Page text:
Para One Epiphanie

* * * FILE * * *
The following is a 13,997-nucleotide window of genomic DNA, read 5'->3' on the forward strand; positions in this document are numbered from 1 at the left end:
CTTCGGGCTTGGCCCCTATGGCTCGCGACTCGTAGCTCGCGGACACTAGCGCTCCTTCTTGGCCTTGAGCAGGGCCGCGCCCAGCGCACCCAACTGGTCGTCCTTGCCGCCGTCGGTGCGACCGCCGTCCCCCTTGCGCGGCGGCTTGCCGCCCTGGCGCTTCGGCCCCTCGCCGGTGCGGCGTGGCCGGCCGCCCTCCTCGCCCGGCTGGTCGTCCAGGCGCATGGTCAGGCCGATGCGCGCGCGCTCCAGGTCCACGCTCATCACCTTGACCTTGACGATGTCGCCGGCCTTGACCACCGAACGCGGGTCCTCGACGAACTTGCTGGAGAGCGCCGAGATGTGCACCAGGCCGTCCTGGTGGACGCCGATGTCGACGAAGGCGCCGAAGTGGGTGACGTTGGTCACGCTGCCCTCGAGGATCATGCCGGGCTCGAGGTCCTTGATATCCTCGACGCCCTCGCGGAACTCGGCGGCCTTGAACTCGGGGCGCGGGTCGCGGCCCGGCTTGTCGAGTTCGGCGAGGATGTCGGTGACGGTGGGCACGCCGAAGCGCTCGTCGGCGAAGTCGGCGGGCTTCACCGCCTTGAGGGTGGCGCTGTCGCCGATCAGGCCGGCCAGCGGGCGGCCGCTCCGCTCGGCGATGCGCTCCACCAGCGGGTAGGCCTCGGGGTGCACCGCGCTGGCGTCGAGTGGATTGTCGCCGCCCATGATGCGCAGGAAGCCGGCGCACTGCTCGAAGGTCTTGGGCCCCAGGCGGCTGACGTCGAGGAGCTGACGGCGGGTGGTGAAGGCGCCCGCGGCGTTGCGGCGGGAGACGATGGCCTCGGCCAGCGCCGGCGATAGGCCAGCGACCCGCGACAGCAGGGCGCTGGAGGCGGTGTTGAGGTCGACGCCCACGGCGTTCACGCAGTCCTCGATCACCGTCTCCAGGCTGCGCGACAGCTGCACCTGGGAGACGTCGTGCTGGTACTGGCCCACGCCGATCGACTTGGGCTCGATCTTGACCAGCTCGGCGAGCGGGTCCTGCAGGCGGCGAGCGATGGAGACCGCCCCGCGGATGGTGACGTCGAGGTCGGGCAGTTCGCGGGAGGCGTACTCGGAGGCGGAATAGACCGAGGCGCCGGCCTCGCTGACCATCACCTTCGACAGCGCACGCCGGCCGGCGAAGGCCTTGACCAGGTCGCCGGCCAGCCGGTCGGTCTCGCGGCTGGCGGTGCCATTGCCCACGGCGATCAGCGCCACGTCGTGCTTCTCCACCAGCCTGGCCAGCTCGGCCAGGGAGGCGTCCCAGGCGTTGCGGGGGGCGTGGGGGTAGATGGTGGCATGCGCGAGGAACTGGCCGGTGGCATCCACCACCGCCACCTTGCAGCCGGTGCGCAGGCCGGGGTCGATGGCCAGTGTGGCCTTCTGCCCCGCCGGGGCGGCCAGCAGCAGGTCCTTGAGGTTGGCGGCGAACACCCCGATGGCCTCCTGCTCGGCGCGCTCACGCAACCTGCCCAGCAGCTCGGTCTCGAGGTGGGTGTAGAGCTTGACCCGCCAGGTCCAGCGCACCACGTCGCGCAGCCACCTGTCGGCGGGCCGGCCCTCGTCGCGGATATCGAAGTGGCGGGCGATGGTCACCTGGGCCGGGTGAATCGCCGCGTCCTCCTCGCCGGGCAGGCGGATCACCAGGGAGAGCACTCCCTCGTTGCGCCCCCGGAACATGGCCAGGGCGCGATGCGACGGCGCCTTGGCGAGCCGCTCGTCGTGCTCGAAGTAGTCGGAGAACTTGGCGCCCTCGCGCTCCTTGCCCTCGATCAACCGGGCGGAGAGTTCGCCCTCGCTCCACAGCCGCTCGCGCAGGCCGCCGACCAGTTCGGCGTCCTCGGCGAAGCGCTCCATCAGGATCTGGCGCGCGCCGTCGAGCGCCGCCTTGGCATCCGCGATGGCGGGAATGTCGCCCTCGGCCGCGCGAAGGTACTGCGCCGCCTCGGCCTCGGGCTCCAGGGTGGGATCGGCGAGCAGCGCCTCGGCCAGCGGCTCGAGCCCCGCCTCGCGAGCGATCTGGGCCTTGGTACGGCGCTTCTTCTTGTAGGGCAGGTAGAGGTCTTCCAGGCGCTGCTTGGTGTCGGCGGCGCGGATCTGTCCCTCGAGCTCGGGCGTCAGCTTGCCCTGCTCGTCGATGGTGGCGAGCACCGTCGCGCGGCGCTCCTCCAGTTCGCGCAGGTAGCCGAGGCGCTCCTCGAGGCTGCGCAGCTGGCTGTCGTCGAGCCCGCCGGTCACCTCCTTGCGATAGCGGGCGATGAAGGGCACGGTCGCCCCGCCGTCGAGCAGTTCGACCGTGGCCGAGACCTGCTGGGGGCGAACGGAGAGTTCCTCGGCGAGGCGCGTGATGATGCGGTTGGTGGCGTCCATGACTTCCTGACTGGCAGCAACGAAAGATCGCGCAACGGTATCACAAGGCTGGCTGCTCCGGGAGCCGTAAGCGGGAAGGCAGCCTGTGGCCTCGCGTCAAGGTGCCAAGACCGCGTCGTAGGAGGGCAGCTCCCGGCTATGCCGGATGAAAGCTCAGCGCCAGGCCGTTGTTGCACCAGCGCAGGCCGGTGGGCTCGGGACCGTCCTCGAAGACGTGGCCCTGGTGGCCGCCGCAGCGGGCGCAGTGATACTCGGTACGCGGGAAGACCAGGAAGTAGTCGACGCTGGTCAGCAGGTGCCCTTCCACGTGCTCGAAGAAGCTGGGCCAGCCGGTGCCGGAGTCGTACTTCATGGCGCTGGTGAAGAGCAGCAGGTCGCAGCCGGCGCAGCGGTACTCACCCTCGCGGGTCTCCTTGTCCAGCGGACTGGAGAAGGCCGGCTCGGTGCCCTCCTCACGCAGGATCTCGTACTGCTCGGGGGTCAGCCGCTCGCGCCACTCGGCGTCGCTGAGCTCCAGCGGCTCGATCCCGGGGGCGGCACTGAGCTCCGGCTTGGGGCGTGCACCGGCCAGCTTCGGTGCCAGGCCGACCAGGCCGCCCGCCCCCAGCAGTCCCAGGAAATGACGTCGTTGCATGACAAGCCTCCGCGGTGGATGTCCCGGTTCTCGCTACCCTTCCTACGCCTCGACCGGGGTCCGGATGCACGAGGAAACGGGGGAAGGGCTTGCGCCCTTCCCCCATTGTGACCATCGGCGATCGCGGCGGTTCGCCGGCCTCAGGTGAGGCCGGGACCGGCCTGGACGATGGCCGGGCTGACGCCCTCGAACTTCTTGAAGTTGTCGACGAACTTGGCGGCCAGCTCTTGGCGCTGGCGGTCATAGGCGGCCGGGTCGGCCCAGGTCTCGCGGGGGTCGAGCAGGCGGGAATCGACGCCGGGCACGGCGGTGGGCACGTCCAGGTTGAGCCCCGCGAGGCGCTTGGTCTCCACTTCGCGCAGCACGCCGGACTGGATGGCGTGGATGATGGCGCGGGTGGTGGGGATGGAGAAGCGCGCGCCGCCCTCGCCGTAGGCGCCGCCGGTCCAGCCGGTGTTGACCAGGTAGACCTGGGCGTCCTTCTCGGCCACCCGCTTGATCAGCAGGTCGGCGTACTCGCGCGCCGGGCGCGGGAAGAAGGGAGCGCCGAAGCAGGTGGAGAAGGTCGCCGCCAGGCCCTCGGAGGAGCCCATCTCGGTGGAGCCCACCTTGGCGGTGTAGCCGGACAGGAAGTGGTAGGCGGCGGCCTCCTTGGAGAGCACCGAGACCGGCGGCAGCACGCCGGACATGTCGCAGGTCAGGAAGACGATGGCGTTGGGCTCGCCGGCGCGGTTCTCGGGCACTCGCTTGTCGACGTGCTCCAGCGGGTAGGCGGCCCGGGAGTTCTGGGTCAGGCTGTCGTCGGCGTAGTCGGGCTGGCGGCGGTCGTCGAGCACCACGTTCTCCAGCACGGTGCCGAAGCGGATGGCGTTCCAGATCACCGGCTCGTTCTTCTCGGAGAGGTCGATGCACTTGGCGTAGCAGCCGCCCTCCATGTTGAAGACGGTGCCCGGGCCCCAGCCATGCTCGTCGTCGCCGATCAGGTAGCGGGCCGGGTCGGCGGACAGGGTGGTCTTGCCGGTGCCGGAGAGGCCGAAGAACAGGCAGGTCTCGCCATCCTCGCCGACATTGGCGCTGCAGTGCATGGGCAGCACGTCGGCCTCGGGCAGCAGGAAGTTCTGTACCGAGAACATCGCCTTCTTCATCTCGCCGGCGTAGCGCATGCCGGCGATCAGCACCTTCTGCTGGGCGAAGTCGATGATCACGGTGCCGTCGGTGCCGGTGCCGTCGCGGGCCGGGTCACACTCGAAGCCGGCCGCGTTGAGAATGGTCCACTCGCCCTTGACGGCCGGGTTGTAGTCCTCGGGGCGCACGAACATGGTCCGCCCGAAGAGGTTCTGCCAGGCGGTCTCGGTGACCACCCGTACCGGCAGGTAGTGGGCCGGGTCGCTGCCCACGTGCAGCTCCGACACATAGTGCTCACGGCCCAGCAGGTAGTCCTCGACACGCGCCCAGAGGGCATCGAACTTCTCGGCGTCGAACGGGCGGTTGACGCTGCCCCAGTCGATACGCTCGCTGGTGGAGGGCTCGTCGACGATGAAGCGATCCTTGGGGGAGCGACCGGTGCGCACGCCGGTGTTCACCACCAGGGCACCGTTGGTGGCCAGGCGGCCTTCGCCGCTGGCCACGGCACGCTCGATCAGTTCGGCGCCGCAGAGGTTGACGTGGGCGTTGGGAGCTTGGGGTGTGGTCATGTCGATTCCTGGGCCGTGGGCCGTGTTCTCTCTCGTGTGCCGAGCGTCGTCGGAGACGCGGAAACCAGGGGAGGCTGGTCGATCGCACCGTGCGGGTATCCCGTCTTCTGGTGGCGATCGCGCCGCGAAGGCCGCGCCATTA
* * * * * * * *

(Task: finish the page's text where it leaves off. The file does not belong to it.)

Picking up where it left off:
Jean-Baptiste de Laubier has taken a long and sundry road to get to his debut album under the moniker of Para One. Starting a hip-hop group at the age of 14, experimenting with filmmaking, working with Big Dada’s crunk crew TTC on all three of their albums and releasing various EPs over the past couple years all contributed in delaying this long-awaited Epiphanie. As they say, good things come to those who wait and this dead-cool fusion of French hip-hop, electro, house and acid is one of awe-inspiring proportions. A total mixed bag that throws the notion of regularity out the window, Epiphanie’s unpredictability is its best-selling point. Para One is visibly torn by his tastes, and yet he plays all of his cards like a master — even if he’s bluffing, there’s little evidence to tell. There’s nary a moment where two songs share the same DNA, and this is best evidenced in the combo of "Def Tea Machine” and "Les Soleils Artificiels,” where a Ritalin prescription’s biggest nightmare leads into a Boards of Canada-like interlude without flinching. Further proof this hodgepodge works is when TTC drop by to return the favour on the grime-influenced "Musclor,” while "Dudun-Dun” starts a dance floor fire that’s as true to the Vitalic sound as any of Pascal Arbez’s work. Epiphanie is a frighteningly tremendous example of digital diversity that happens only once in a blue moon. (Roadside Cinema, LLC)